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In the basics of labour economics the driving factor for increase in labour supply (for the workers in a given market) is increase in wages.

The volunteer sector consists of general and skilled labour that provide their services for free, meaning there is no wage incentive.

what I would like to suggest is that volunteer labour has to be exclusively viewed through the scope of consumer theory as income is not a driving factor for labour supply and volunteer labour must be viewed as another consumption good or service which faces utility maximising constraints.

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  • $\begingroup$ The title of the question seems out of sync with the last paragraph. As 'appropriatness' is not an economic concept, could you make a question out of your last paragraph? $\endgroup$ – Giskard Jul 29 '16 at 8:43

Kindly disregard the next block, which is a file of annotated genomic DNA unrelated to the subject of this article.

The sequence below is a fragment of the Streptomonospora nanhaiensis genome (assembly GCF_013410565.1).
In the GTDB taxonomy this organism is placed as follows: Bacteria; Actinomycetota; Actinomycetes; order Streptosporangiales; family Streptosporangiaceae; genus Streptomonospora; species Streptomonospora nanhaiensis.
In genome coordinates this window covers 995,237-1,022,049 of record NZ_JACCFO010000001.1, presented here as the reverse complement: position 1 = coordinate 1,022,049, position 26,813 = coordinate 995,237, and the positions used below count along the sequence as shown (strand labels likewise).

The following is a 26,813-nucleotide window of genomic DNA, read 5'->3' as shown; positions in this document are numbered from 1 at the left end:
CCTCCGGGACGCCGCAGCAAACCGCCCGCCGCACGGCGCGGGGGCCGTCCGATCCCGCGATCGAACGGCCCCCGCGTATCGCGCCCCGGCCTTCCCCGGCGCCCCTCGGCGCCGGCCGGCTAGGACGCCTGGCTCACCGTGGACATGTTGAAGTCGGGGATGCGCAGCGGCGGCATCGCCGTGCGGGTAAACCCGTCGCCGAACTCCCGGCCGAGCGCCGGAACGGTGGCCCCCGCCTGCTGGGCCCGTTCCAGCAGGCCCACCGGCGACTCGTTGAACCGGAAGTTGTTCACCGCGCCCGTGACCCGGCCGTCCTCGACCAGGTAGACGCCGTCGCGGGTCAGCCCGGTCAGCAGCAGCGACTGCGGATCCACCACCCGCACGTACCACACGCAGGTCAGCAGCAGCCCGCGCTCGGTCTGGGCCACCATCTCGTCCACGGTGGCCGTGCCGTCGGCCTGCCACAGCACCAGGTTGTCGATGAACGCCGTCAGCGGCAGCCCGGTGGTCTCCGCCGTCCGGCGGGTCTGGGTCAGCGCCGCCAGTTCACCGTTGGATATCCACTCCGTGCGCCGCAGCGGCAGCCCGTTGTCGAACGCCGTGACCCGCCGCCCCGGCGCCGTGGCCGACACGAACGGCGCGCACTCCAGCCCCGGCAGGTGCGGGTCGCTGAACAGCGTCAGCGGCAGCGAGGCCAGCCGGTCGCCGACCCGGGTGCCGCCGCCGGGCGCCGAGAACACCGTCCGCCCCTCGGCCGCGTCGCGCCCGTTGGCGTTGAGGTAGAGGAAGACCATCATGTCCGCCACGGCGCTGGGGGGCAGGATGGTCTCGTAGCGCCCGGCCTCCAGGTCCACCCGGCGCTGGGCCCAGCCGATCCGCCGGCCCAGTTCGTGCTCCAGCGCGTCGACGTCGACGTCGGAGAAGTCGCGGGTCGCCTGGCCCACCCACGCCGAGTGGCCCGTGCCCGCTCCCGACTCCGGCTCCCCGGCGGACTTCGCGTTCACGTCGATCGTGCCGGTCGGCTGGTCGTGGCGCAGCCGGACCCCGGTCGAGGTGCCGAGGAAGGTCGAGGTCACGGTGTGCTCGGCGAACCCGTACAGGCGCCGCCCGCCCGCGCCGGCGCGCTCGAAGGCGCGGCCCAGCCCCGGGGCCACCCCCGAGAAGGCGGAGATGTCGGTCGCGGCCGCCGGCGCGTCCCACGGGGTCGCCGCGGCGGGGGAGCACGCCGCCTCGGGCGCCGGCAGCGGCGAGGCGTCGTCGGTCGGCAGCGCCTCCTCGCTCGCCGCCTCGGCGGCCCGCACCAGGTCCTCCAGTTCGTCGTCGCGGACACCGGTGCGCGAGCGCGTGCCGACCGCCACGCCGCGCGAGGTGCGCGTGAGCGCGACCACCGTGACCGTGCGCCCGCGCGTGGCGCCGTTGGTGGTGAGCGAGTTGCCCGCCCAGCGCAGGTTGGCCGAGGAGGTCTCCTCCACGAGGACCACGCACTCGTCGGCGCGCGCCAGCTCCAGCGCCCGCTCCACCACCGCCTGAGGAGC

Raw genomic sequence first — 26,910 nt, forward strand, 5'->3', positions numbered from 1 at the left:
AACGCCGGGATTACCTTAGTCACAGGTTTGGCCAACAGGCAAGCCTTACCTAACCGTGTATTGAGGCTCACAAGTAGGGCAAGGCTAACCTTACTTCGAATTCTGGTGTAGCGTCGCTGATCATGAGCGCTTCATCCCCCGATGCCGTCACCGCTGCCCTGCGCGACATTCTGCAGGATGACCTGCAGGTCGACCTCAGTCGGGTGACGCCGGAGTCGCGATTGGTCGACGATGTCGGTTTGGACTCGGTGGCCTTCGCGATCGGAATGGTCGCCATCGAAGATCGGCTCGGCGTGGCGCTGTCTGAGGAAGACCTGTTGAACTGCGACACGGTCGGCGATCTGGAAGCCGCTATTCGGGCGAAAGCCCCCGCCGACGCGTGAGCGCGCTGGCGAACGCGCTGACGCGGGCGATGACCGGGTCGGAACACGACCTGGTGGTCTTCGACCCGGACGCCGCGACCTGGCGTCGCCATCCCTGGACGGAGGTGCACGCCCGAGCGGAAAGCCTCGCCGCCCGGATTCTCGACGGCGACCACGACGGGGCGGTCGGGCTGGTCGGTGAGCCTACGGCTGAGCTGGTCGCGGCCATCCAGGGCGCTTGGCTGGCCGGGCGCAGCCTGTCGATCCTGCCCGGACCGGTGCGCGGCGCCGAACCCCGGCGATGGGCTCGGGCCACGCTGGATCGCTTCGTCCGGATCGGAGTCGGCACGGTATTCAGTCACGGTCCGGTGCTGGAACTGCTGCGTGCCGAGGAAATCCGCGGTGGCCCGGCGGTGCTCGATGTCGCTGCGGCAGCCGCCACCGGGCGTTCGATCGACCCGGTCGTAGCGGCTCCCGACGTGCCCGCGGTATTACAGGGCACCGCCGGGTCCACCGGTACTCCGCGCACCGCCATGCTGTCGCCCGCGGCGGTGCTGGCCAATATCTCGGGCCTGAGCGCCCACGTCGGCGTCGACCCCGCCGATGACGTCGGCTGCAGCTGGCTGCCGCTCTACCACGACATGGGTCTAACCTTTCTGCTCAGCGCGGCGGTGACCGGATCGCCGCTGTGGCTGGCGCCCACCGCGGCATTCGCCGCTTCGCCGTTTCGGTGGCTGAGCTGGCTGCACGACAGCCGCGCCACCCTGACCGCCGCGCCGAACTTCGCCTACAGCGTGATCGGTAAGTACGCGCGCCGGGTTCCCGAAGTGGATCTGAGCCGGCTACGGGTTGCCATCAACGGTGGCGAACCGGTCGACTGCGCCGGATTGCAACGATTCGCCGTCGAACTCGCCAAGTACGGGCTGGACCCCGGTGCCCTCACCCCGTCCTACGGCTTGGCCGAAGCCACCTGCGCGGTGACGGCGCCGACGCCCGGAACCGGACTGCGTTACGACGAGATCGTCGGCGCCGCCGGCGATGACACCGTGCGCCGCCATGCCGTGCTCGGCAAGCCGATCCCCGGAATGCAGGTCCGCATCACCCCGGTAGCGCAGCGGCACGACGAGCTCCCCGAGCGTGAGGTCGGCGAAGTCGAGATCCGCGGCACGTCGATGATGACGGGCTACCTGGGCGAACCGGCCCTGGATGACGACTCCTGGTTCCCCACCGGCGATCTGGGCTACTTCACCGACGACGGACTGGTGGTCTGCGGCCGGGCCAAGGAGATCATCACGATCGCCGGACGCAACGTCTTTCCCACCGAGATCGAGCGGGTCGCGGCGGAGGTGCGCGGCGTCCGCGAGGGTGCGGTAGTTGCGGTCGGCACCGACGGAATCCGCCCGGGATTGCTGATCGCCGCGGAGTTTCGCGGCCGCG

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I would agree that volunteered labor is a utility enhancing activity. Seen as a good, its price could be the opportunity cost, i.e. the wages foregone (for not working for pay). But then this is not really different from the concept of "leisure", since "leisure" in economics does not mean "fun and games", but rather "time spent not working for pay".

An interesting extension could be the potential value of volunteered labor as professional experience towards future employment for pay (in line with Arrow's "Learning by doing" efficiency concept). Then the issue becomes intertemporal, and also, income considerations arise: I want to volunteer, it generates utility directly for me, but also, I'd rather volunteer and build up professional experience that may lead to higher wages tomorrow, than try to work now and have lower pay due to smaller experience.

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